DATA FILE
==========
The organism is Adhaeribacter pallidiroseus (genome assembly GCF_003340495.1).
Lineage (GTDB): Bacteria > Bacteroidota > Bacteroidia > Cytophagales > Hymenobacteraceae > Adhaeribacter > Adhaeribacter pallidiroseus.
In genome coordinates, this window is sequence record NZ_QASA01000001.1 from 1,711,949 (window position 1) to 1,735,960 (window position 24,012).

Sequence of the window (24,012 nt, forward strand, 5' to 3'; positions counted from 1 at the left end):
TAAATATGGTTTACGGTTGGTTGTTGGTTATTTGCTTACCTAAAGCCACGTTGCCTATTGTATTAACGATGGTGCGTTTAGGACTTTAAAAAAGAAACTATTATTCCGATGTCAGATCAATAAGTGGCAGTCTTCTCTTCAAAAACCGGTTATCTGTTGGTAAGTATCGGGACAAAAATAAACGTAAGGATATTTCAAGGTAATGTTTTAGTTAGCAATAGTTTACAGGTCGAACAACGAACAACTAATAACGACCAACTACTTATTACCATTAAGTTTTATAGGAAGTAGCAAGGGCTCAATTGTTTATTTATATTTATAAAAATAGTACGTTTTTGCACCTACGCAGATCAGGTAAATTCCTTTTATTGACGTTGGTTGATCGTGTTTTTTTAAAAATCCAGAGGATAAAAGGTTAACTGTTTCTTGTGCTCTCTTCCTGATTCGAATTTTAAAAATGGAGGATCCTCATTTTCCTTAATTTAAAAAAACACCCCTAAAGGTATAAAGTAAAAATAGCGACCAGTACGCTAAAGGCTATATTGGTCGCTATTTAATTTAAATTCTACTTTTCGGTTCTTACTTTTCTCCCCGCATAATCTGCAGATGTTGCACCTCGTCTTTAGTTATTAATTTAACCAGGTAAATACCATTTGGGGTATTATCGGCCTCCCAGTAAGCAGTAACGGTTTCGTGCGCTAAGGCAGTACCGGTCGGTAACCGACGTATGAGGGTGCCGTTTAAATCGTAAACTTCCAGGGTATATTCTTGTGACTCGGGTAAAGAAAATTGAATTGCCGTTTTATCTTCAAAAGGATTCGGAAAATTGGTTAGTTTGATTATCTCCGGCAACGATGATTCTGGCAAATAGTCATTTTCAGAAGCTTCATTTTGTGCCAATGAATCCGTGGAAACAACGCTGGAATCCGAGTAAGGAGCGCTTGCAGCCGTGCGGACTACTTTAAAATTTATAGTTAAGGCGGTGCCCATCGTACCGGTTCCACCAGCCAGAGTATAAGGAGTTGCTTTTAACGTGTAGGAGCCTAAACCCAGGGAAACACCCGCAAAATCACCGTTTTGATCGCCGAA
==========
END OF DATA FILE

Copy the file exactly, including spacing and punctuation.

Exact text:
The organism is Adhaeribacter pallidiroseus (genome assembly GCF_003340495.1).
Lineage (GTDB): Bacteria > Bacteroidota > Bacteroidia > Cytophagales > Hymenobacteraceae > Adhaeribacter > Adhaeribacter pallidiroseus.
In genome coordinates, this window is sequence record NZ_QASA01000001.1 from 1,711,949 (window position 1) to 1,735,960 (window position 24,012).

Sequence of the window (24,012 nt, forward strand, 5' to 3'; positions counted from 1 at the left end):
TAAATATGGTTTACGGTTGGTTGTTGGTTATTTGCTTACCTAAAGCCACGTTGCCTATTGTATTAACGATGGTGCGTTTAGGACTTTAAAAAAGAAACTATTATTCCGATGTCAGATCAATAAGTGGCAGTCTTCTCTTCAAAAACCGGTTATCTGTTGGTAAGTATCGGGACAAAAATAAACGTAAGGATATTTCAAGGTAATGTTTTAGTTAGCAATAGTTTACAGGTCGAACAACGAACAACTAATAACGACCAACTACTTATTACCATTAAGTTTTATAGGAAGTAGCAAGGGCTCAATTGTTTATTTATATTTATAAAAATAGTACGTTTTTGCACCTACGCAGATCAGGTAAATTCCTTTTATTGACGTTGGTTGATCGTGTTTTTTTAAAAATCCAGAGGATAAAAGGTTAACTGTTTCTTGTGCTCTCTTCCTGATTCGAATTTTAAAAATGGAGGATCCTCATTTTCCTTAATTTAAAAAAACACCCCTAAAGGTATAAAGTAAAAATAGCGACCAGTACGCTAAAGGCTATATTGGTCGCTATTTAATTTAAATTCTACTTTTCGGTTCTTACTTTTCTCCCCGCATAATCTGCAGATGTTGCACCTCGTCTTTAGTTATTAATTTAACCAGGTAAATACCATTTGGGGTATTATCGGCCTCCCAGTAAGCAGTAACGGTTTCGTGCGCTAAGGCAGTACCGGTCGGTAACCGACGTATGAGGGTGCCGTTTAAATCGTAAACTTCCAGGGTATATTCTTGTGACTCGGGTAAAGAAAATTGAATTGCCGTTTTATCTTCAAAAGGATTCGGAAAATTGGTTAGTTTGATTATCTCCGGCAACGATGATTCTGGCAAATAGTCATTTTCAGAAGCTTCATTTTGTGCCAATGAATCCGTGGAAACAACGCTGGAATCCGAGTAAGGAGCGCTTGCAGCCGTGCGGACTACTTTAAAATTTATAGTTAAGGCGGTGCCCATCGTACCGGTTCCACCAGCCAGAGTATAAGGAGTTGCTTTTAACGTGTAGGAGCCTAAACCCAGGGAAACACCCGCAAAATCACCGTTTTGATCGCCGAA